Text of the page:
Safari Blog

Tanzania Cuisine

Exploring Tanzania's Culinary Delights
Blog Category: Travel Advice

Tanzania Cuisine

Best Time to Visit Tanzania Safari
Best Time to Visit Tanzania Safari

Tanzania is a melting pot of cultural ethnicity and this reflects in the food. The local culture is vibrant and lively much like the local dishes you can find populating the menus and market stalls. Zanzibar is also known as Spice Island and you can find plenty of bright and beautiful spices over-spilling at the famous markets of Stone Town. The air around Stone Town is rich with the exotic scent of spices permeating the streets.

Tanzanian dishes generally reflect African cooking techniques comprised of fresh vegetables, locally sourced meat, coconut milk and the traditional spices. Be sure to sample Ugali, a local side dish made from maize flour and rolled into bite sized balls perfect for dipping into fresh and spicy sauces or mopping up rice and meat. Rice is a staple part of the African diet and you can expect to find plenty of grains making up the bulk of most local dishes. Sugary pumpkin and sweet potato are commonly found in local curry dishes and compose the perfect blend of sweet and savoury. A popular afternoon lunch can consist of spiced goat with hot peppers and bright and zingy lime juice whereas a local breakfast can include hot chicken broth and thick and creamy buttermilk.

Thanks to the tropical climate Tanzania is rife with fresh vegetables and delicious jewelled fruits. Ripe avocados, fragrant papaya, golden pineapple and oversized watermelons are often available throughout the year. Its best to pick up homegrown fruit from the roadside stalls laden with colourful fruits from bunches of yellow bananas to zesty bags of oranges.

The abundance of fruit makes for some wonderful opportunities to taste a range of local jams and spreads. Honey is also a local specialty and the colourful pots range from rich amber to pale liquid.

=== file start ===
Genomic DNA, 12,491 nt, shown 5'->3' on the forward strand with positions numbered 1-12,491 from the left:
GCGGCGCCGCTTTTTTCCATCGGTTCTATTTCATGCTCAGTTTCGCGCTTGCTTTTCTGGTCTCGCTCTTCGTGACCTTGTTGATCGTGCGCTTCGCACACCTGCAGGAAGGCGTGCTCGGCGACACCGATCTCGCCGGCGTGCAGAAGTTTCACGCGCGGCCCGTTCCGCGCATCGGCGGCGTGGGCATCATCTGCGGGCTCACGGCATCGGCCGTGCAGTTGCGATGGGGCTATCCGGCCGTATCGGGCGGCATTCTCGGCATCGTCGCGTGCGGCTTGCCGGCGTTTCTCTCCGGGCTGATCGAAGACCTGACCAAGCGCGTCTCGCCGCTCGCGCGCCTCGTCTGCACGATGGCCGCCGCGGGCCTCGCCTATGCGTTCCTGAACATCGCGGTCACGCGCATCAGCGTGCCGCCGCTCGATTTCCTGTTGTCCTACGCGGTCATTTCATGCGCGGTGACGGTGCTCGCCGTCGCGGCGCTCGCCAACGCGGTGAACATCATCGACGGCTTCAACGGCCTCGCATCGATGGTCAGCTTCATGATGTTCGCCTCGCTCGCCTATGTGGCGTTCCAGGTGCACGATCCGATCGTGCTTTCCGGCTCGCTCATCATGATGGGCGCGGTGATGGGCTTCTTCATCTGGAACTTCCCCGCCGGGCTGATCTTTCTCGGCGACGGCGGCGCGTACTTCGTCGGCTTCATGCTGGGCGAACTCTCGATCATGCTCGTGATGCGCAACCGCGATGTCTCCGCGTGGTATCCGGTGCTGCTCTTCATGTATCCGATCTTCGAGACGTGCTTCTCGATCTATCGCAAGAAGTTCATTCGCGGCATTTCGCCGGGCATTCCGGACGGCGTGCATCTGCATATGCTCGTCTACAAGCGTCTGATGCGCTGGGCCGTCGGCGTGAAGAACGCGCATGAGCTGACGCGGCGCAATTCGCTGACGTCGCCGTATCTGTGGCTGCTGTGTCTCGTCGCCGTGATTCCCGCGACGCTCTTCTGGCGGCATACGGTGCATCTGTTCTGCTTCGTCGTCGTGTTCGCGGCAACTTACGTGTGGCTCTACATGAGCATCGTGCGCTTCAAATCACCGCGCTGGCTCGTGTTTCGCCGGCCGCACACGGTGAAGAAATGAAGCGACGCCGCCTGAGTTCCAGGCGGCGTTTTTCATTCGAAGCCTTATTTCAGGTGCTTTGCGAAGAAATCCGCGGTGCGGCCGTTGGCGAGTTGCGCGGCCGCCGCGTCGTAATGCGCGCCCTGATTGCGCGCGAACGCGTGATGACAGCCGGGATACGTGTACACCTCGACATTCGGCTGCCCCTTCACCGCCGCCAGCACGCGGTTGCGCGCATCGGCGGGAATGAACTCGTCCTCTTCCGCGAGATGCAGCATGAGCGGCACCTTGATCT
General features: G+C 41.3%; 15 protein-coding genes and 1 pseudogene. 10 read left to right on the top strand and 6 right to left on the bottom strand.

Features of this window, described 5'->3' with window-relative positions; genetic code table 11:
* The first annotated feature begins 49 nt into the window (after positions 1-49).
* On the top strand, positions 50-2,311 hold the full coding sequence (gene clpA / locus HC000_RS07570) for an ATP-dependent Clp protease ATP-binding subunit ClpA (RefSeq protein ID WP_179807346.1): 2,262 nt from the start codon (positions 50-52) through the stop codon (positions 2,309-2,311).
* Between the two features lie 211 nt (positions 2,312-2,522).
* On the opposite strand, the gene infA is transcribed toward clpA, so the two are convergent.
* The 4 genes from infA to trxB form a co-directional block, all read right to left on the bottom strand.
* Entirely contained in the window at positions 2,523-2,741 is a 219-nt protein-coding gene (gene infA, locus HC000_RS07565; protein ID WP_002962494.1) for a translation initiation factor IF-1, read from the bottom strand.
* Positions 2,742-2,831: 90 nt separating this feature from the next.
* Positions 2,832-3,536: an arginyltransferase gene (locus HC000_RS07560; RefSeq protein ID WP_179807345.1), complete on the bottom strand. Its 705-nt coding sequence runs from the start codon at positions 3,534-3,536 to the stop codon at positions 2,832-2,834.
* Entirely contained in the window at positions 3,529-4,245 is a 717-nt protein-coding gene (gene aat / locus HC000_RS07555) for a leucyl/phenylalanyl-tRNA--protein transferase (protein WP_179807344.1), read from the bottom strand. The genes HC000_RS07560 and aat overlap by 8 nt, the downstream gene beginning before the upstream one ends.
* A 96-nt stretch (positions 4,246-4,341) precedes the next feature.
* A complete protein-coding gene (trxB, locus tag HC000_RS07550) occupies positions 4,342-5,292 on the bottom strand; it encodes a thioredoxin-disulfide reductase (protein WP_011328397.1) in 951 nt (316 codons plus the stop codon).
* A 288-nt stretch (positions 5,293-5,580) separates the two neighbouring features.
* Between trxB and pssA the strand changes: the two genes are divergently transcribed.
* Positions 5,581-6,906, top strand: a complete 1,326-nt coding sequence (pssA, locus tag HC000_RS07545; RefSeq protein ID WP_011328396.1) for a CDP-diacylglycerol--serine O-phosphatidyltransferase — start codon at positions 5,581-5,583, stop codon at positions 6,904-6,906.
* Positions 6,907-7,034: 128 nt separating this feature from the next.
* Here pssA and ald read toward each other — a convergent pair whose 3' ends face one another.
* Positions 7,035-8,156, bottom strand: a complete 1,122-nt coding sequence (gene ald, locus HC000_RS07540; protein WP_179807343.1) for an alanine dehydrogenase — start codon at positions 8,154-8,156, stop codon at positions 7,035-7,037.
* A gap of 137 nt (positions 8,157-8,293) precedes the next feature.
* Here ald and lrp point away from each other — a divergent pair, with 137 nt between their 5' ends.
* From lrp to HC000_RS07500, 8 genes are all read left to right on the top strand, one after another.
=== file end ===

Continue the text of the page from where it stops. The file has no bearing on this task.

For breakfast and light snacks you can sample the sweet biscuits known as mandazi. Fried plantain, fire roasted corn on the cob and handfuls of fried fruit make for the perfect mid afternoon snack and can be found throughout the city.

When it comes to beverages you can find rainbow coloured juices in abundance, most are freshly squeezed and full of goodness to kick start your day. With the surrounding coffee plantations you can expect the rips scent of dark African coffee to waft through the streets. Tea lovers will be overwhelmed with variety and you can see the Indian influence through the beautifully spiced cups of chai.

Locally sourced beers in Tanzania vary and are often laced with honey, plantain and corn. From light Kenyan brews to darker, thicker tastes the local beers on safari are certainly worth tasting. You may come across the local spirit known as konyagi which is similar to gin in taste and colour.

Many hotels will cater for Western tourists with a wide range of continental options.

The cuisine of Tanzania can be divided into the food off the coast and the rest of Tanzania. With the Lake Victoria region being a specialist cuisine region.

Coastal food reflects the radical mix of indigenous Africans and hundreds of years of Arabic, Asian and ultimately Swahili cooking traditions. Like a stew of food that has been simmering for a long time before the herbs and spices are added.

The staple food of the interior are cereals and in Lake Victoria it is bananas (plantains) all of which are ubiquitous and nourishing. Maze is perhaps the most readily available cereal; either roasted over charcoal or in the home restaurant.

The main food is made with Corn Flour and is called Ugali maize. The corn which is turned into flour by being pounded.

The flour is then slowly cooked with water and becomes a grey porridge. This is then served with a stew of meat or vegetables. The right-hand picks a ball of ugali which is moulded into a small bowl to scoop up gravy and is eaten in one mouthful.

Among many of the tribes especially the maasai much meat, blood and milk is also consumed. Animals are only slaughtered for a celebration however.

Tanzania as many  lakes and rivers not to mention the 500 mile coastline so fish and seafood are popular.  Fish dishes made of nile perch from lake Victoria are very common.

The Swahili Coast and islands cannot be beaten for fish and seafood snapper, kingfish, crayfish, prawn, lobster, oysters and more. One of Tanzania’s most popular dishes is octopus stew.